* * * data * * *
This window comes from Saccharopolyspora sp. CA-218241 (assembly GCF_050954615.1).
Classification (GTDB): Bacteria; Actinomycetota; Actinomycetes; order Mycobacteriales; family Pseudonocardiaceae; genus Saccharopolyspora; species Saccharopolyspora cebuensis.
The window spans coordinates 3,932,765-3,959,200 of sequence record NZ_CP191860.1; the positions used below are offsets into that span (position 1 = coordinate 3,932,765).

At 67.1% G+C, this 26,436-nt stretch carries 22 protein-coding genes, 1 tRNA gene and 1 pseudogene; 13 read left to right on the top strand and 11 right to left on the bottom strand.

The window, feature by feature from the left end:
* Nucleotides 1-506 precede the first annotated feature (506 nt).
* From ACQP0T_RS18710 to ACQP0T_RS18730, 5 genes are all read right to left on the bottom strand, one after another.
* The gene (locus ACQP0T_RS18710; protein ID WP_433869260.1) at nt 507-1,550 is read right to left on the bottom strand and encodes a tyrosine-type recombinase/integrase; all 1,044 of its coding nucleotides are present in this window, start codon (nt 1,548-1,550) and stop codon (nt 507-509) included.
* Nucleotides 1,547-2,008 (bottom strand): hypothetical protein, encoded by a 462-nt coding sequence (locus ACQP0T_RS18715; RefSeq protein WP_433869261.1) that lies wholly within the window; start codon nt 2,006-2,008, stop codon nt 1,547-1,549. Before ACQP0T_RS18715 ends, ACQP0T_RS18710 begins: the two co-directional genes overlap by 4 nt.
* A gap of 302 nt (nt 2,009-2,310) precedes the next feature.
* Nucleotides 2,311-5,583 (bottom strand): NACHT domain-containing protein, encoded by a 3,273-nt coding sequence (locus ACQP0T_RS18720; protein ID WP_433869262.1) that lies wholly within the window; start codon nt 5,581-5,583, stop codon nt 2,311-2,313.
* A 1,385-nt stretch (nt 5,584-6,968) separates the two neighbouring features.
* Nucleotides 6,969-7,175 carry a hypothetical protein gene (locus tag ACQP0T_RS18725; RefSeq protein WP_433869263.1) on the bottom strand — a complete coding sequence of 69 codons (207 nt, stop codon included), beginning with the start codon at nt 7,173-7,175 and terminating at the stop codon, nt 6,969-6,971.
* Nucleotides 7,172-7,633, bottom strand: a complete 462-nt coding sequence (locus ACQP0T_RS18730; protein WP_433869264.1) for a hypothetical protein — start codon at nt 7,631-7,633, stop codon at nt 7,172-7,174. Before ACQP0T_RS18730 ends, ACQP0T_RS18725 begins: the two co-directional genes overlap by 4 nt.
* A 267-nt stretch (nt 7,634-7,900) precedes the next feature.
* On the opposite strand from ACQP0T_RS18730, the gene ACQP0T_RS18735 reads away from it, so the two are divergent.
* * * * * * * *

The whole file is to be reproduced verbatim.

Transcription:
This window comes from Saccharopolyspora sp. CA-218241 (assembly GCF_050954615.1).
Classification (GTDB): Bacteria; Actinomycetota; Actinomycetes; order Mycobacteriales; family Pseudonocardiaceae; genus Saccharopolyspora; species Saccharopolyspora cebuensis.
The window spans coordinates 3,932,765-3,959,200 of sequence record NZ_CP191860.1; the positions used below are offsets into that span (position 1 = coordinate 3,932,765).

At 67.1% G+C, this 26,436-nt stretch carries 22 protein-coding genes, 1 tRNA gene and 1 pseudogene; 13 read left to right on the top strand and 11 right to left on the bottom strand.

The window, feature by feature from the left end:
* Nucleotides 1-506 precede the first annotated feature (506 nt).
* From ACQP0T_RS18710 to ACQP0T_RS18730, 5 genes are all read right to left on the bottom strand, one after another.
* The gene (locus ACQP0T_RS18710; protein ID WP_433869260.1) at nt 507-1,550 is read right to left on the bottom strand and encodes a tyrosine-type recombinase/integrase; all 1,044 of its coding nucleotides are present in this window, start codon (nt 1,548-1,550) and stop codon (nt 507-509) included.
* Nucleotides 1,547-2,008 (bottom strand): hypothetical protein, encoded by a 462-nt coding sequence (locus ACQP0T_RS18715; RefSeq protein WP_433869261.1) that lies wholly within the window; start codon nt 2,006-2,008, stop codon nt 1,547-1,549. Before ACQP0T_RS18715 ends, ACQP0T_RS18710 begins: the two co-directional genes overlap by 4 nt.
* A gap of 302 nt (nt 2,009-2,310) precedes the next feature.
* Nucleotides 2,311-5,583 (bottom strand): NACHT domain-containing protein, encoded by a 3,273-nt coding sequence (locus ACQP0T_RS18720; protein ID WP_433869262.1) that lies wholly within the window; start codon nt 5,581-5,583, stop codon nt 2,311-2,313.
* A 1,385-nt stretch (nt 5,584-6,968) separates the two neighbouring features.
* Nucleotides 6,969-7,175 carry a hypothetical protein gene (locus tag ACQP0T_RS18725; RefSeq protein WP_433869263.1) on the bottom strand — a complete coding sequence of 69 codons (207 nt, stop codon included), beginning with the start codon at nt 7,173-7,175 and terminating at the stop codon, nt 6,969-6,971.
* Nucleotides 7,172-7,633, bottom strand: a complete 462-nt coding sequence (locus ACQP0T_RS18730; protein WP_433869264.1) for a hypothetical protein — start codon at nt 7,631-7,633, stop codon at nt 7,172-7,174. Before ACQP0T_RS18730 ends, ACQP0T_RS18725 begins: the two co-directional genes overlap by 4 nt.
* A 267-nt stretch (nt 7,634-7,900) precedes the next feature.
* On the opposite strand from ACQP0T_RS18730, the gene ACQP0T_RS18735 reads away from it, so the two are divergent.